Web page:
I'm curious though, how and where do you place the scene of Rand al'Thor cutting his finger on the Fisher Stone in tEoW, in a maybe "Dream"?

Ch.24 'Flight Down the Arinelle'

Without thinking he put his finger in his mouth. At the taste of blood, he stopped breathing. Slowly he put his hand close to his face, to where he could see in the dim moonlight, to where he could watch the bead of blood form on his fingertip. Blood from the prick of a thorn.


tEoW book, Chapter 43 'Decision and Apparitions'

“He said the same thing to me. I don’t think he does,” he added slowly. “I don’t think he knows which of us . . . ” Which of us what?
As he levered himself up, pain stabbed his hand. Making his way to the table, he managed to get the candle lit after three tries, then spread his hand open in the light. Driven into his palm was a thick splinter of dark wood, smooth and polished on one side. He stared at it, not breathing. Abruptly he was panting, plucking at the splinter, fumbling with haste.
“What’s the matter?” Mat asked.
Finally he had it, and a sharp yank pulled it free. With a grunt of disgust he dropped it, but the grunt froze in his throat. As soon as the splinter left his fingers, it vanished.


There has been hints that things done in Dreams, are more powerful than in real what can one do with 'blood' gained in a Dream? Either Perrin, nor Mat lose blood in their tEoW book dream scenes. Yet Rand did, and that should be an important difference.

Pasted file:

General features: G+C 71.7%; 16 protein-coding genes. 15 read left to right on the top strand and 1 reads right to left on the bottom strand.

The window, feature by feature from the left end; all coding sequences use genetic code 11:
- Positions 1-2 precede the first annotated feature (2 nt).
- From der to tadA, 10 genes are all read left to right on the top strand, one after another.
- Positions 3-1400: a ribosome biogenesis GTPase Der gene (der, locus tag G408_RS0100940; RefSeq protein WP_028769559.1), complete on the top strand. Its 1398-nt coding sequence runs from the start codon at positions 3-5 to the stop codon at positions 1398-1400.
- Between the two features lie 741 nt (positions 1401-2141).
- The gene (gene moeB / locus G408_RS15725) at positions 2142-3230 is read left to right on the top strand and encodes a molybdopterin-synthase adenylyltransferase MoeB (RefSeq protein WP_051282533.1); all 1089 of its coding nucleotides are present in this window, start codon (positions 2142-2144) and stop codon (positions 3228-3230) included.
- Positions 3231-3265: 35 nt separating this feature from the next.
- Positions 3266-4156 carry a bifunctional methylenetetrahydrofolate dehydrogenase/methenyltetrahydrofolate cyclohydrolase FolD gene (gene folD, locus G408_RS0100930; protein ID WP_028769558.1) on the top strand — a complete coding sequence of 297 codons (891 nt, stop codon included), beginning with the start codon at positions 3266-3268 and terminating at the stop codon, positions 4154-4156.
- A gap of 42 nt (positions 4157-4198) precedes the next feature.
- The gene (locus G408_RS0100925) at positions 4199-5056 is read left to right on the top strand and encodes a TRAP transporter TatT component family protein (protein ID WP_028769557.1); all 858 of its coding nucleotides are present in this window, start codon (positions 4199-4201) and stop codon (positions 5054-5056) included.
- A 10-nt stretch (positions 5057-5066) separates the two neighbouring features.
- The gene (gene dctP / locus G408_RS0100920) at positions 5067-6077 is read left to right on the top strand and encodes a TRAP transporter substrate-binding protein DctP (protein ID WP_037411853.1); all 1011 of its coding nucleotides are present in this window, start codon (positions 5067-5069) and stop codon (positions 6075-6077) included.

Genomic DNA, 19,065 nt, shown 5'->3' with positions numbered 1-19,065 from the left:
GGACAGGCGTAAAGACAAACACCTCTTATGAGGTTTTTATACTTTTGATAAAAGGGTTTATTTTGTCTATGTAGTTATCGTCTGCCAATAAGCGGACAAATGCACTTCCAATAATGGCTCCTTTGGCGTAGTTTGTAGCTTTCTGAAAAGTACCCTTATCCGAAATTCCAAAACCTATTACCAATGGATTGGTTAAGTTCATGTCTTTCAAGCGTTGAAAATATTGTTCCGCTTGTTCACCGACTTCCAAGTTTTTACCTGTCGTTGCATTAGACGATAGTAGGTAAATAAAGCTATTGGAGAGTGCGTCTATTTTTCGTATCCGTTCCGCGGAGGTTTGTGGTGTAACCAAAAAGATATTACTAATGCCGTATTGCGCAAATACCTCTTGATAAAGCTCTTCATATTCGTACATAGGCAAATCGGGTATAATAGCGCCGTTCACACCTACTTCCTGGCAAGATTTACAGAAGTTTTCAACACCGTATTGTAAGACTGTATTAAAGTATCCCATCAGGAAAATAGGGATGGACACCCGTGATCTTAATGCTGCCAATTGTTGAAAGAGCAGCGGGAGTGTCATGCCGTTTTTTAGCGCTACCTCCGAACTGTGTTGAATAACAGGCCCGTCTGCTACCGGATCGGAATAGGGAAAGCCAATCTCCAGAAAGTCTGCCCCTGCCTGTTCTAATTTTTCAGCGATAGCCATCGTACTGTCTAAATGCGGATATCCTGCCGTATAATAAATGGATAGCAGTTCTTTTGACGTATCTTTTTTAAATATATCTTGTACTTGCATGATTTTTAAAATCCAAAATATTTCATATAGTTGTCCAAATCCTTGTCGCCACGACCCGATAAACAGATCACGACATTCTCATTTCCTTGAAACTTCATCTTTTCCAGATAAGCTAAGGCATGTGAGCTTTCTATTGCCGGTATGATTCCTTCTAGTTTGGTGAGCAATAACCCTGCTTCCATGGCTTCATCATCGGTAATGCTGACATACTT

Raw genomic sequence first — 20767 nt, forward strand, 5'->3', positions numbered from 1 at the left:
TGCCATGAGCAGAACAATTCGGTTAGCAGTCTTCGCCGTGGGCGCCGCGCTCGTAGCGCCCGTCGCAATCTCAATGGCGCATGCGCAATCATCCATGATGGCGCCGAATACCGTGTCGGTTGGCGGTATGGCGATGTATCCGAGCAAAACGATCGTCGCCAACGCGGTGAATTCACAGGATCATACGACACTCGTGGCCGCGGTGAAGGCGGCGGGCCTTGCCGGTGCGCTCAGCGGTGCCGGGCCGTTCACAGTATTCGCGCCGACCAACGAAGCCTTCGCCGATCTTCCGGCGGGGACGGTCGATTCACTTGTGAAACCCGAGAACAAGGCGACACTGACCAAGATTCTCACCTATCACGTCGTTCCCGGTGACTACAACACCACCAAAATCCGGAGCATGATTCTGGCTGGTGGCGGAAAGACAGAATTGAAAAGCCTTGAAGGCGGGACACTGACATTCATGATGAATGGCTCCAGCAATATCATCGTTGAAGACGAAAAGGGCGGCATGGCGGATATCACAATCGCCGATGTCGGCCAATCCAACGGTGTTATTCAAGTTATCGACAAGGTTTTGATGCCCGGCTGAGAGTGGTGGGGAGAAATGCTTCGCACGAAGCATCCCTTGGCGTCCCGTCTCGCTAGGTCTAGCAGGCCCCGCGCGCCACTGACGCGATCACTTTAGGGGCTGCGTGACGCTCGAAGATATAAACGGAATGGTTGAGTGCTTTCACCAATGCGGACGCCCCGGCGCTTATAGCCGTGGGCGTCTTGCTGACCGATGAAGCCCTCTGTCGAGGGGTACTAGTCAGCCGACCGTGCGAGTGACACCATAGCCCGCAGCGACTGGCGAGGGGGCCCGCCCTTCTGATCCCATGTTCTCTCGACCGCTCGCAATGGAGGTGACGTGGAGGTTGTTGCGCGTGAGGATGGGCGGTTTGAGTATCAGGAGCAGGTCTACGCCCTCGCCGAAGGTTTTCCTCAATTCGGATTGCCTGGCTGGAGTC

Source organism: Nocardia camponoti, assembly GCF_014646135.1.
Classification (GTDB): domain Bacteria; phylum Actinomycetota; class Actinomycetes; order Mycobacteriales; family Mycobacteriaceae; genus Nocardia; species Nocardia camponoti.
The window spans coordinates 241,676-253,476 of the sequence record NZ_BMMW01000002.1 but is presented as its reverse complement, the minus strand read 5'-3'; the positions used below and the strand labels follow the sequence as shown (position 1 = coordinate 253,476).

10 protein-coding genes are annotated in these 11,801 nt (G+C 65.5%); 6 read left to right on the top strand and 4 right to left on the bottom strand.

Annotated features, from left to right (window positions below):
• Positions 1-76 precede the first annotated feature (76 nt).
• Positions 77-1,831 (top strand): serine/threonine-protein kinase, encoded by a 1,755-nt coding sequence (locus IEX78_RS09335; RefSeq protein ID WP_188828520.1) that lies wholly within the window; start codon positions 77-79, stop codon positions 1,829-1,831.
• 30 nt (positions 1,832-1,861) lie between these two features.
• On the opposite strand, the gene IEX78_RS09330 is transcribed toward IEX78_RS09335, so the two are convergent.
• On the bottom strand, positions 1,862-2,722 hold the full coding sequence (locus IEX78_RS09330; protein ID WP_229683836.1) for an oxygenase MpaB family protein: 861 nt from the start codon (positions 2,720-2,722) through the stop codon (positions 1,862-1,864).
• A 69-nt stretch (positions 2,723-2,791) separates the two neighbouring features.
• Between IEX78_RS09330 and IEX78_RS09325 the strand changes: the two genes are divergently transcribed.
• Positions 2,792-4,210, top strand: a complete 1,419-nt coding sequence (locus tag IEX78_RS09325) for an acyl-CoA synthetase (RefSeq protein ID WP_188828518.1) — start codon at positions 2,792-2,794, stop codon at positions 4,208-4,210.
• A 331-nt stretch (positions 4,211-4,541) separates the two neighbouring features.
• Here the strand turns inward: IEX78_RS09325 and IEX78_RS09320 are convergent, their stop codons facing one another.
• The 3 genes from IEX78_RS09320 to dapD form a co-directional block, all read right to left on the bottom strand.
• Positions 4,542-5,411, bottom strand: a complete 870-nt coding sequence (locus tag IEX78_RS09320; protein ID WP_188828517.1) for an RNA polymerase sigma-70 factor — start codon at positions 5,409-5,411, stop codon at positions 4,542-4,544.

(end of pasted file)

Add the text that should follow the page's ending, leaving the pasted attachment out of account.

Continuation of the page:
Also, why are you sure that the living nine Chosen at the time includes Cyndane/Lanfear?

Sammael was not yet killed, according the timelines I have seen at both eWOT &


The nine should include:
Osan'gar/Aginor; Aran'gar/Balthamel; Moghedien; Mesaana; Semirhage; Demandred; Graendal; Sammael.

Plot wise, the story seems to be set-up for Lanfear being alive in the Eelfinn realm with Moiraine.

And Moridin assumes Lanfear is out of the picture completely here in tPoD, Prologue. Hence, the creation of a pseudo-Lanfear in the form of Cyndane to throw-off Demandred and the other male Forsaken from Moridin's real game.
Cyndane is not a product of the Age of Legends, according to multiple female Forsaken, so Cyndane would not know the board game Moridin's is referring too.

Too many things Cyndane does, thinks are unlike Lanfear's very own doings, and thoughts for the two characters to be the same soul in a new body. Cyndane's thoughts in WH,Ch.35 are not Lanfear's.

It seems that Moridin has decided to kill off the female Chosen, who doubt that Cyndane is Lanfear. Semirhage was sacrificed to harden Rand's heart; and Graendal was sacrificed to push Rand to use balefire to destroy. Neither Semirhage nor Graendal believed that Cyndane was ever Lanfear. They actually persuaded Demandred that Cyndane may not be Lanfear in fact.

LordJuss said...


You said “The nine were the nine living Forsaken at that time: Moridin/Ishamael, Graendal, Demandred, Semirhage, Mesaana, Moghedien, Osangar/Aginor, Arangar/Balthamel and Cyndane/Lanfear.”